The mineralization of plant residues results in changes in soil C and N. However, it is difficult to determine the origins of C and N from either soil organic matter mineralization or residue decomposition using traditional methods. An incubation experiment containing two treatments (blank soil (BS) and soil with 6% maize straw (MS)) was conducted to assess the contributions of maize straw to gas emissions, and to soil organic carbon (SOC) and total nitrogen (TN) using isotopic tracers. About 11.5% of maize straw C was sequestered in soil, the cumulative amount of C emitted from MS was 2.5-fold higher than that in BS treatment. A positive priming effect of maize straw on native SOC in the first 14 days was observed, and then became negative, indicating the potential for a positive balance of SOC storage. Cumulative N2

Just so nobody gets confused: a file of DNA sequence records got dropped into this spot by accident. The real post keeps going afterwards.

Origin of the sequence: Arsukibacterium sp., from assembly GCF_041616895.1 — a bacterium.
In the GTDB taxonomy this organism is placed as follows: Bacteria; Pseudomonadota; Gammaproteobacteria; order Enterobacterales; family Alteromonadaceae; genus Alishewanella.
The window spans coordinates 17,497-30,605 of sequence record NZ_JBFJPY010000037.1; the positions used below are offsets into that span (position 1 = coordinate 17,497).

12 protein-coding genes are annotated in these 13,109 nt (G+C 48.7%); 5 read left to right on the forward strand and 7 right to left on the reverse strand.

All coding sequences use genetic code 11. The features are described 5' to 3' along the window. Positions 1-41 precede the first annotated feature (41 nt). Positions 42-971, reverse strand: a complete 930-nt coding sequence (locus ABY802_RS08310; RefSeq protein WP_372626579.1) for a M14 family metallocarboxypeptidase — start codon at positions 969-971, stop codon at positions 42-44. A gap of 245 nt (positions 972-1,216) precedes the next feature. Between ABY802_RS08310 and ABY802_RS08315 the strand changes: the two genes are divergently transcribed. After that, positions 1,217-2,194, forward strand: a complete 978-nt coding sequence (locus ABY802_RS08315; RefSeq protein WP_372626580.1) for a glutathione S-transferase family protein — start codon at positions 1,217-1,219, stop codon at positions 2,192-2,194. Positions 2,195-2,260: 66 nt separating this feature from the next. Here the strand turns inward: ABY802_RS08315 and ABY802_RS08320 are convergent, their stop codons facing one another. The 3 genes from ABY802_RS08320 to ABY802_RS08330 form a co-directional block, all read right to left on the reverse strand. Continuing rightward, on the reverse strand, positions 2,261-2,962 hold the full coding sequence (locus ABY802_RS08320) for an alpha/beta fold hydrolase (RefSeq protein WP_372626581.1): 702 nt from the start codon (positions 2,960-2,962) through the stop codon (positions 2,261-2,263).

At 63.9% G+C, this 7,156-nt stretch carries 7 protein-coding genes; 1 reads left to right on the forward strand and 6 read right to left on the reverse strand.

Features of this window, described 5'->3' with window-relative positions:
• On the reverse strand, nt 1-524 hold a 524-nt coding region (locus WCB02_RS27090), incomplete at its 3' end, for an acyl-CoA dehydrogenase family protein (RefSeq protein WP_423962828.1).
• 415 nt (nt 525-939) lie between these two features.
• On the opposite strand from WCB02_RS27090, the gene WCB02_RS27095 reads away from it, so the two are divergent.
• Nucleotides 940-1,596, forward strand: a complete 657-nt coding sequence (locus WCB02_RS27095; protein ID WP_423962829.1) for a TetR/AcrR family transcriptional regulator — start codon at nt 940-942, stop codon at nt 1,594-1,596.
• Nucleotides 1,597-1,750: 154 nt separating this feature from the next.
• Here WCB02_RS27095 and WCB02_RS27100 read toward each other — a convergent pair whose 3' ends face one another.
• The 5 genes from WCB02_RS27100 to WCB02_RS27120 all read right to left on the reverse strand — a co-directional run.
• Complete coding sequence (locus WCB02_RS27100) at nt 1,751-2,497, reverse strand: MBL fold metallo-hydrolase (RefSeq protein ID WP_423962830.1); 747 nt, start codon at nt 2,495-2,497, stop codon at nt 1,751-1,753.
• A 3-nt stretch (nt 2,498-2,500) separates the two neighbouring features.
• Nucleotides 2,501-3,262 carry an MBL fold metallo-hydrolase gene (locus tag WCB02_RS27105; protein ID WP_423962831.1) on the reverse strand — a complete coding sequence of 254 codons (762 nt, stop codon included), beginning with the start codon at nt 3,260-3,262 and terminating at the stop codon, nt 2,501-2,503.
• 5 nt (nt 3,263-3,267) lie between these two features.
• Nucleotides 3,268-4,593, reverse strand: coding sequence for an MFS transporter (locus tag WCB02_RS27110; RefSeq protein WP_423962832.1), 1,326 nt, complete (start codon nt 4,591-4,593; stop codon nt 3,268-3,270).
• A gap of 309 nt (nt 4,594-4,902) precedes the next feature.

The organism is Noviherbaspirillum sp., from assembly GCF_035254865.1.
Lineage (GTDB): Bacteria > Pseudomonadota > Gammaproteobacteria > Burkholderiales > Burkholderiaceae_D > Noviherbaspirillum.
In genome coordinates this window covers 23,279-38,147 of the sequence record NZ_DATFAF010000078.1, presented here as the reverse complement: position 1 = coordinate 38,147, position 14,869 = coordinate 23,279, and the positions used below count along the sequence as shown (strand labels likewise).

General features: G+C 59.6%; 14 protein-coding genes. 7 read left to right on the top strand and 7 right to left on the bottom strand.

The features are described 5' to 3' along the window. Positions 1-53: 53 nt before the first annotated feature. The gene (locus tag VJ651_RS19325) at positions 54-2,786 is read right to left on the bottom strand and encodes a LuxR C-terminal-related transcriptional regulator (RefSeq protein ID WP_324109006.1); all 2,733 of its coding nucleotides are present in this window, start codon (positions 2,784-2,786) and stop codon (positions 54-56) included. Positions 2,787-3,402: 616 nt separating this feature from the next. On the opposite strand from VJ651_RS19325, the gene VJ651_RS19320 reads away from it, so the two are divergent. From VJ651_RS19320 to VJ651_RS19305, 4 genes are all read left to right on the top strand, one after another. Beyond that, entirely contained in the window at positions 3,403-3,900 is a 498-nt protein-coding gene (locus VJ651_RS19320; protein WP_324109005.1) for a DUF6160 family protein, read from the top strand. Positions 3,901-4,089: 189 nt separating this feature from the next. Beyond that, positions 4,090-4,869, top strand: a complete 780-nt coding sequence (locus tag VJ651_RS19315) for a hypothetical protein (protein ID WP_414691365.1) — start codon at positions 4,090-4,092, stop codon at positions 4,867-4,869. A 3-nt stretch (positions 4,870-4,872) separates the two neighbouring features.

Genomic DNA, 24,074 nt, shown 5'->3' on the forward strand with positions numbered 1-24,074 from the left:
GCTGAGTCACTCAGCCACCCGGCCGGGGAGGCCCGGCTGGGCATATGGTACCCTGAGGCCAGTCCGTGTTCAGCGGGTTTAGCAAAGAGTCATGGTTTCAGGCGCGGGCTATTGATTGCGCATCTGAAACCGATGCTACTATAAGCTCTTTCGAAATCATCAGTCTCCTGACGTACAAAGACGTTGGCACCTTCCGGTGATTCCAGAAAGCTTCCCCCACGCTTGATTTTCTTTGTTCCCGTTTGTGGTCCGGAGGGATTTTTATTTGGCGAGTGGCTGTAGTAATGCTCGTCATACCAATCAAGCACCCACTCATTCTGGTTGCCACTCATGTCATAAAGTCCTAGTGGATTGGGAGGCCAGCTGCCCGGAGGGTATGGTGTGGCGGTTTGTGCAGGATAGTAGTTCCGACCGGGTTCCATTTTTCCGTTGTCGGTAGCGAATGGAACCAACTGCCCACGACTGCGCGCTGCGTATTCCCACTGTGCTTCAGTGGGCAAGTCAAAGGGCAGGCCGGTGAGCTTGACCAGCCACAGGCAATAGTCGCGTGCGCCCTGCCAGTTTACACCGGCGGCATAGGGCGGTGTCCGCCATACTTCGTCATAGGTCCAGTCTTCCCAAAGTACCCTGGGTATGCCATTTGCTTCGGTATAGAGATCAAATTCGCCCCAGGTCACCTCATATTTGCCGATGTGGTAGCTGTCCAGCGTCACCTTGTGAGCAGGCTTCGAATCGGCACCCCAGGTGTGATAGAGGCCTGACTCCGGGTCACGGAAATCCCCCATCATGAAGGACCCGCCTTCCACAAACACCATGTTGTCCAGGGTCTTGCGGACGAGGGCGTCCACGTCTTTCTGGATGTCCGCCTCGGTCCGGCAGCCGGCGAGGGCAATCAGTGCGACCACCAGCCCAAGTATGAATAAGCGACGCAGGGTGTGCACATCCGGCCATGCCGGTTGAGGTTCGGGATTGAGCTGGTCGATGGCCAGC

O emissions in MS markedly decreased by 22.4% compared with BS, and the loss of N via N2
O in MS was approximately 3.3%. Maize straw significantly increased soil TN and contributed 15.8% to TN at day 120. Our study clearly demonstrated that the different dynamics of 13
C and 15
N in the soils and gases indicated differences of maize straw C and N during decomposition. Maize straw C preferred to contribute to CO2
emissions, while maize straw N contributed more to soil TN.
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